I popped into Atticus Books and Coffeeshop on Main St. in Park City yesterday, mostly because Atticus was the name of the bookstore at my university. I exited with a superfood smoothie and a book called Hidden History of Utah. What a happy discovery—it’s a collection of essays the author has written over the years in the Salt Lake Tribune about historical nuggets in the state’s history. The challenge extended with the offer of her weekly column was that she was to dig up diverse, rarely-heard stories from all over both in time and place and each story could only be 600 words. 

A great read.

If you know me you know I love a good structural challenge. I tend to preach about how boundaries give us creative freedom to really let ‘er rip. So I’ve decided to extend a similar offer to myself this summer while parking it in Park City: a weekly letter home from camp, no more than 600 words. 

But now I’m already at 185 words. So let me back up.

Sometime in April, when I was wiped out from promoting my new album online (yuck. I’m hopelessly Gen X), and Denise was wiped out from work (if you don’t know, Denise is my wife and she’s an interior designer and she’s so talented; check her out at DeniseLaVey.com), and it was already getting suspiciously warm in Phoenix, we decided to look into renting a spot in Park City, Utah for two months this summer to escape. Found a little place walking distance from Main Street and booked it. Mind you, we had only spent 48 hours in Park City ever and liked it. So there it was. We tend to make decisions like this and it tends to work well.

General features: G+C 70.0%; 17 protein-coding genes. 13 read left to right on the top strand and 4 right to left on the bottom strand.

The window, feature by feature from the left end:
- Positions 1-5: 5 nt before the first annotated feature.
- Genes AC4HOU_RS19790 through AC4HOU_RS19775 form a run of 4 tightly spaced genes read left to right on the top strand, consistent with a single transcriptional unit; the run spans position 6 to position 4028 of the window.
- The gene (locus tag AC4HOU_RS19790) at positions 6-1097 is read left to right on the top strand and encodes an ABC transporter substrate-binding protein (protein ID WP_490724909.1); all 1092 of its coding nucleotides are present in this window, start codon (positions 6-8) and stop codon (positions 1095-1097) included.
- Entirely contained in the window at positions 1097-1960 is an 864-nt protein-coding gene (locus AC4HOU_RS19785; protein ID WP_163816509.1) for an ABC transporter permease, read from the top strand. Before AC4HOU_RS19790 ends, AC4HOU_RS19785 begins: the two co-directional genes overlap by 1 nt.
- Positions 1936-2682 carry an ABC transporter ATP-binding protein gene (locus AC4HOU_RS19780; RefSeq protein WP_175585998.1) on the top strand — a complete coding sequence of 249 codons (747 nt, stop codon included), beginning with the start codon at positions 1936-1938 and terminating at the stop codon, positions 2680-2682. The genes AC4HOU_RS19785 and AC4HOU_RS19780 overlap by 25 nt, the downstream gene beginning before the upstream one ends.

End of June and it was really cooking in Phoenix. We were packing up, and Denise came up with the brilliant idea of trying out Under Canvas near Zion National Park on the drive up. Now you must know that Denise is NOT a camper. She is street savvy, but really appreciates a gorgeous 5 star hotel. The Under Canvas company advertises itself as glamping: king-sized beds in hardwood-floored tents with showers, flushing toilets, restaurant on-site, all nestled far out into real true nature. As opposed to fake nature.

Under Canvas is also expensive, think 4 star hotel, and non-refundable. Period. Denise was truly enthusiastic. I said, “Are you sure?”, she said “Yes,” I put in the credit card, done.

Then I read the FAQs. No AC. Fans in each tent. Wood-burning stoves. But no AC. Zion is just over the border from Arizona. In the desert. Our reservation was for July 7.

Utah bound!

And off we went, we in our two cars packed with our supplies and our two perfectly neurotic dogs, drove away into the mountains, meandered in and out of Navajo Nation, crossed the Colorado River, drove around the Vermillion Cliffs, and finally wound up at Under Canvas after about 7 hours. Temperature was 100. Sun was high. Sunset was scheduled for 9:15 pm. Checked in. The tent was lovely. Very Instagrammable. And it was an oven.

I had spent a week teasing Denise, expecting her to lose it with all the dust and lack of wifi and electricity and roughing-it-ness. Dearest ones, do you know what happened? I had an absolute meltdown. In all the ways. I invoked the dreaded “t” word. I vented about my early childhood on a boat near the equator with no ac and no fans and no way to escape and how this was really bringing it up. I shook the tiny handheld battery-powered fan incredulously exclaiming how could this possibly ventilate the heat-loaded canvas, then really got into gear when I realized the battery was dead.